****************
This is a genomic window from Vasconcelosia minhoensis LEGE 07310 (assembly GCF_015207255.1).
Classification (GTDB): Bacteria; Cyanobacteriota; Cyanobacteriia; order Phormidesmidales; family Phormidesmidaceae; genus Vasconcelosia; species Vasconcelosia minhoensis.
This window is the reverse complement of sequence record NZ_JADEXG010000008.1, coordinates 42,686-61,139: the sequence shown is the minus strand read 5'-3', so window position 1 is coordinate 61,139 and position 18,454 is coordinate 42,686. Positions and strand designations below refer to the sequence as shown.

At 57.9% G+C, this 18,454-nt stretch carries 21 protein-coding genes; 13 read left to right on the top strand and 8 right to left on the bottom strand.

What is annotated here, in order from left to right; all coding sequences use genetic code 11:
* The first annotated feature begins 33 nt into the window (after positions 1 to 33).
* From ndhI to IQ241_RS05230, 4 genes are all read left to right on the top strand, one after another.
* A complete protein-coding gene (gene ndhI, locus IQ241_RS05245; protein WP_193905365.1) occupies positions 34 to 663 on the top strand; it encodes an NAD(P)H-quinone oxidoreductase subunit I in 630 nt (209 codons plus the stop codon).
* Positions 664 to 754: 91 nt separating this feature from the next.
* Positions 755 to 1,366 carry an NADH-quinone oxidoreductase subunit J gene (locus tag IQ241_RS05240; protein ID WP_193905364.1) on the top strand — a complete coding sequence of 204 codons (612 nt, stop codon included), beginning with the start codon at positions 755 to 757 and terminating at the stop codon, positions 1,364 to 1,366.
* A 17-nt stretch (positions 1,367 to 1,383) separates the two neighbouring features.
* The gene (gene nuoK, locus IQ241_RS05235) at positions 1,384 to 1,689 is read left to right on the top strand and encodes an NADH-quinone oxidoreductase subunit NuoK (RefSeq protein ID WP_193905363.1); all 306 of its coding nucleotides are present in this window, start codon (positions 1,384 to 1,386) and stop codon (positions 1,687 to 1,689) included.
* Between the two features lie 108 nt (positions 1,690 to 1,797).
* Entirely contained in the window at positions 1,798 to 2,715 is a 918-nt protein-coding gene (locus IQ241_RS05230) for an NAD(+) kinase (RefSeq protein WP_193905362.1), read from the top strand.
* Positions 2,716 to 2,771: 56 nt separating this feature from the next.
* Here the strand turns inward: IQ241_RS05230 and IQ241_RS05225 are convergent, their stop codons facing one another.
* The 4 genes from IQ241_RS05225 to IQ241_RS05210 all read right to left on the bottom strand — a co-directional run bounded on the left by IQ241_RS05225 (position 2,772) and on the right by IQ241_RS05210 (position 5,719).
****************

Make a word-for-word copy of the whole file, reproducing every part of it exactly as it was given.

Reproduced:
This is a genomic window from Vasconcelosia minhoensis LEGE 07310 (assembly GCF_015207255.1).
Classification (GTDB): Bacteria; Cyanobacteriota; Cyanobacteriia; order Phormidesmidales; family Phormidesmidaceae; genus Vasconcelosia; species Vasconcelosia minhoensis.
This window is the reverse complement of sequence record NZ_JADEXG010000008.1, coordinates 42,686-61,139: the sequence shown is the minus strand read 5'-3', so window position 1 is coordinate 61,139 and position 18,454 is coordinate 42,686. Positions and strand designations below refer to the sequence as shown.

At 57.9% G+C, this 18,454-nt stretch carries 21 protein-coding genes; 13 read left to right on the top strand and 8 right to left on the bottom strand.

What is annotated here, in order from left to right; all coding sequences use genetic code 11:
* The first annotated feature begins 33 nt into the window (after positions 1 to 33).
* From ndhI to IQ241_RS05230, 4 genes are all read left to right on the top strand, one after another.
* A complete protein-coding gene (gene ndhI, locus IQ241_RS05245; protein WP_193905365.1) occupies positions 34 to 663 on the top strand; it encodes an NAD(P)H-quinone oxidoreductase subunit I in 630 nt (209 codons plus the stop codon).
* Positions 664 to 754: 91 nt separating this feature from the next.
* Positions 755 to 1,366 carry an NADH-quinone oxidoreductase subunit J gene (locus tag IQ241_RS05240; protein ID WP_193905364.1) on the top strand — a complete coding sequence of 204 codons (612 nt, stop codon included), beginning with the start codon at positions 755 to 757 and terminating at the stop codon, positions 1,364 to 1,366.
* A 17-nt stretch (positions 1,367 to 1,383) separates the two neighbouring features.
* The gene (gene nuoK, locus IQ241_RS05235) at positions 1,384 to 1,689 is read left to right on the top strand and encodes an NADH-quinone oxidoreductase subunit NuoK (RefSeq protein ID WP_193905363.1); all 306 of its coding nucleotides are present in this window, start codon (positions 1,384 to 1,386) and stop codon (positions 1,687 to 1,689) included.
* Between the two features lie 108 nt (positions 1,690 to 1,797).
* Entirely contained in the window at positions 1,798 to 2,715 is a 918-nt protein-coding gene (locus IQ241_RS05230) for an NAD(+) kinase (RefSeq protein WP_193905362.1), read from the top strand.
* Positions 2,716 to 2,771: 56 nt separating this feature from the next.
* Here the strand turns inward: IQ241_RS05230 and IQ241_RS05225 are convergent, their stop codons facing one another.
* The 4 genes from IQ241_RS05225 to IQ241_RS05210 all read right to left on the bottom strand — a co-directional run bounded on the left by IQ241_RS05225 (position 2,772) and on the right by IQ241_RS05210 (position 5,719).